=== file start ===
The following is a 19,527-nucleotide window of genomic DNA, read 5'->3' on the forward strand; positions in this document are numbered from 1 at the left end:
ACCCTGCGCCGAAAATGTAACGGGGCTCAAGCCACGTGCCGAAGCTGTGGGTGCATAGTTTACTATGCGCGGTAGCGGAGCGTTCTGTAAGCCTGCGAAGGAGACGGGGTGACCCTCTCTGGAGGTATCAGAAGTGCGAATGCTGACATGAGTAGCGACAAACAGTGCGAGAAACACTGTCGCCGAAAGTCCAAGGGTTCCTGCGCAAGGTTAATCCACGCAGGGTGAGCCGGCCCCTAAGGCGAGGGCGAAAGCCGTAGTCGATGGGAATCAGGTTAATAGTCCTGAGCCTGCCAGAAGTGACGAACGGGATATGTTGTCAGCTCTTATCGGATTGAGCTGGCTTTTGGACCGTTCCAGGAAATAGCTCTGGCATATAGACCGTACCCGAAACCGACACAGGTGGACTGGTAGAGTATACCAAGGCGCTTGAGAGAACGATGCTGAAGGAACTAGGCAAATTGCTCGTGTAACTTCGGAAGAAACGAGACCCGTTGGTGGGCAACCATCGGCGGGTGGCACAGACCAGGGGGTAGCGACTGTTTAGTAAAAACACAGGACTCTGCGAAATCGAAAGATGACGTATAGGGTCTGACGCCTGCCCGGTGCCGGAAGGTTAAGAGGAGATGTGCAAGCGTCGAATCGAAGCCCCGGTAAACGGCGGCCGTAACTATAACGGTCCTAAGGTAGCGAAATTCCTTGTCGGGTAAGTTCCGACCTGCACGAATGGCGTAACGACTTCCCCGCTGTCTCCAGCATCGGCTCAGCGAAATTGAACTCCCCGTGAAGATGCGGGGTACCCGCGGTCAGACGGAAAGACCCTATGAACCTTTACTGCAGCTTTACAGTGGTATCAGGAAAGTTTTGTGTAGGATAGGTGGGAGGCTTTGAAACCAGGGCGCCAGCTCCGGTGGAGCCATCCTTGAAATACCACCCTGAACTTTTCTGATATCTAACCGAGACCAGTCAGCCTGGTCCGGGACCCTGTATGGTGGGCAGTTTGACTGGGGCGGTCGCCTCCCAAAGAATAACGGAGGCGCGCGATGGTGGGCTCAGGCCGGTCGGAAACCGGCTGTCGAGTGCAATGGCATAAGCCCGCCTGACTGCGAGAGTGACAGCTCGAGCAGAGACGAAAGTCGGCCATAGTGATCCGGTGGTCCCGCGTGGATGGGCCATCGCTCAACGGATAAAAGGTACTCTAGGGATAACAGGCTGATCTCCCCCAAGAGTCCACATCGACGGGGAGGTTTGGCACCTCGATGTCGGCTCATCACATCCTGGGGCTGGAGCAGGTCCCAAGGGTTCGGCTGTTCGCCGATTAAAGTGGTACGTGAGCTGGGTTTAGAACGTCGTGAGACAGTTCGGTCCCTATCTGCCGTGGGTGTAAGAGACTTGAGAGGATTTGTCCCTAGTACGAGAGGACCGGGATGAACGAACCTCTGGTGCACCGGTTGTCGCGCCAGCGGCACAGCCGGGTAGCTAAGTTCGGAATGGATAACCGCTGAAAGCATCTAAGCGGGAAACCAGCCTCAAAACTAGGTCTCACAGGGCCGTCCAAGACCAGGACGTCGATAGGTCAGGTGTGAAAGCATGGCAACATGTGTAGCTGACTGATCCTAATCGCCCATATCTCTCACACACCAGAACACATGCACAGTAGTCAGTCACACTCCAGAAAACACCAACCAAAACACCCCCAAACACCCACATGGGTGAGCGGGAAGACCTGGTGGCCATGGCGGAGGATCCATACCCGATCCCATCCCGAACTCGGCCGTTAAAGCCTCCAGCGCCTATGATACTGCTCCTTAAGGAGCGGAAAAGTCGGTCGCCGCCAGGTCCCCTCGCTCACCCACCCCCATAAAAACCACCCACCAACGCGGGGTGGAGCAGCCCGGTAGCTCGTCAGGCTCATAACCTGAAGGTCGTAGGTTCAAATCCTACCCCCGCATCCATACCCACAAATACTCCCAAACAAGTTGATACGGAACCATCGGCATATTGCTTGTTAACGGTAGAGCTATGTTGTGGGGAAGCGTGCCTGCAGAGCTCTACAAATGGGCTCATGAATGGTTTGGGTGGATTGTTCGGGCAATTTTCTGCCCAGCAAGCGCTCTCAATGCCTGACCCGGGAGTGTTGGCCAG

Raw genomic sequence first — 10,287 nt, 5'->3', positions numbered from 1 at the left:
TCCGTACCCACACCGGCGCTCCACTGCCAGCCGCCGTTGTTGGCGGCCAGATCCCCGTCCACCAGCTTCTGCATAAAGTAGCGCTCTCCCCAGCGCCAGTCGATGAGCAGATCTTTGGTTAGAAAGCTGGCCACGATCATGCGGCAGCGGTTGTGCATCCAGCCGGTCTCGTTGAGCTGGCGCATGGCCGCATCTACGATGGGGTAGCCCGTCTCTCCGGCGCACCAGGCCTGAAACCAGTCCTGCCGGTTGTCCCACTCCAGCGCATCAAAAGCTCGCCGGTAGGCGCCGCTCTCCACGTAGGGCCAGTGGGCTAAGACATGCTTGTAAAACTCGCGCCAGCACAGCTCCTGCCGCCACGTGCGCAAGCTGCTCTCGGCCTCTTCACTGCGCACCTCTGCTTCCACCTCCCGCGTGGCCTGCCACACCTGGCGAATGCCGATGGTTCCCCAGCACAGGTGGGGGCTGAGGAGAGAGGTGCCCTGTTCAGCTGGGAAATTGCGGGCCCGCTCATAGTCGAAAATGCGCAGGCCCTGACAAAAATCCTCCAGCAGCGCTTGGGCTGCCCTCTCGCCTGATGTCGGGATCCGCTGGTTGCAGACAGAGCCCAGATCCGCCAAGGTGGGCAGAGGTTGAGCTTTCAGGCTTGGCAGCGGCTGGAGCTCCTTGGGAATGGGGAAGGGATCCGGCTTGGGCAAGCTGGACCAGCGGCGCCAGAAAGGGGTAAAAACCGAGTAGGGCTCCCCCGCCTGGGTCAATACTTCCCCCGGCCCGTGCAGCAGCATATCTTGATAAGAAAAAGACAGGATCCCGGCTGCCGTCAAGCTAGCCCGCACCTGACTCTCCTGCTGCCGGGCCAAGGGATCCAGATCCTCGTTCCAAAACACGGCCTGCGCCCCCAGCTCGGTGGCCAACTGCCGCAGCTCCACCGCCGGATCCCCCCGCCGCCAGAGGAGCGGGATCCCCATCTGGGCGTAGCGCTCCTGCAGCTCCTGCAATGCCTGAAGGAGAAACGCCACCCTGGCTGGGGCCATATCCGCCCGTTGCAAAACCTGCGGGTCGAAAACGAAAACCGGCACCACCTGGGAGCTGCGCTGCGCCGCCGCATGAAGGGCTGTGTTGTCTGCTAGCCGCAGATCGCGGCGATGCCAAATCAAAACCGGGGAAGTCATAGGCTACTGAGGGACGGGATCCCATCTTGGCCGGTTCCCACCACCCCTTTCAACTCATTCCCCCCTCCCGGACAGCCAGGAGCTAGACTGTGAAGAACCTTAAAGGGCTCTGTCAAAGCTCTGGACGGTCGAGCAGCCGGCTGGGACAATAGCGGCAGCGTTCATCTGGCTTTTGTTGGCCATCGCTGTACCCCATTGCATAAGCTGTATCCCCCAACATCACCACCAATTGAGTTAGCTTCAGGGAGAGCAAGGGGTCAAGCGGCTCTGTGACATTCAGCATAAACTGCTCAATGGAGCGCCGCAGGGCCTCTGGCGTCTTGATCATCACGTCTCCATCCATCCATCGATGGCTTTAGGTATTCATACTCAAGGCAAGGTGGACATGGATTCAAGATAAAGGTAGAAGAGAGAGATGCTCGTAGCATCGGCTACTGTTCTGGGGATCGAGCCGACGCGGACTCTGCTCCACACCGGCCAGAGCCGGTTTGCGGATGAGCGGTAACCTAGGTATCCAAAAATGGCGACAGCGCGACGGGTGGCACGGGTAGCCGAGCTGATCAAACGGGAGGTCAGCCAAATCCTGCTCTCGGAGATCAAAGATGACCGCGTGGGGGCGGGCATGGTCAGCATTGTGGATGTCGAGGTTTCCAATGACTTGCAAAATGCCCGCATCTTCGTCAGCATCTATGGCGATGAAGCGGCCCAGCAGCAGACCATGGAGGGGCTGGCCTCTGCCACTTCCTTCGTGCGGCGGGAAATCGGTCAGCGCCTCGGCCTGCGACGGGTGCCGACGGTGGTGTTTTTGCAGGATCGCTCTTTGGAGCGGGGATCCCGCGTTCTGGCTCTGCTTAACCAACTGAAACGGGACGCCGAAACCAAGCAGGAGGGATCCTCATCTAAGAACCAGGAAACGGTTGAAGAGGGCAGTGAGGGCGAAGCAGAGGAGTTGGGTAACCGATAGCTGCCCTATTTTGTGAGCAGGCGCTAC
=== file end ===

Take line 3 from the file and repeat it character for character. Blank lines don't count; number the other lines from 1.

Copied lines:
Raw genomic sequence first — 10,287 nt, 5'->3', positions numbered from 1 at the left: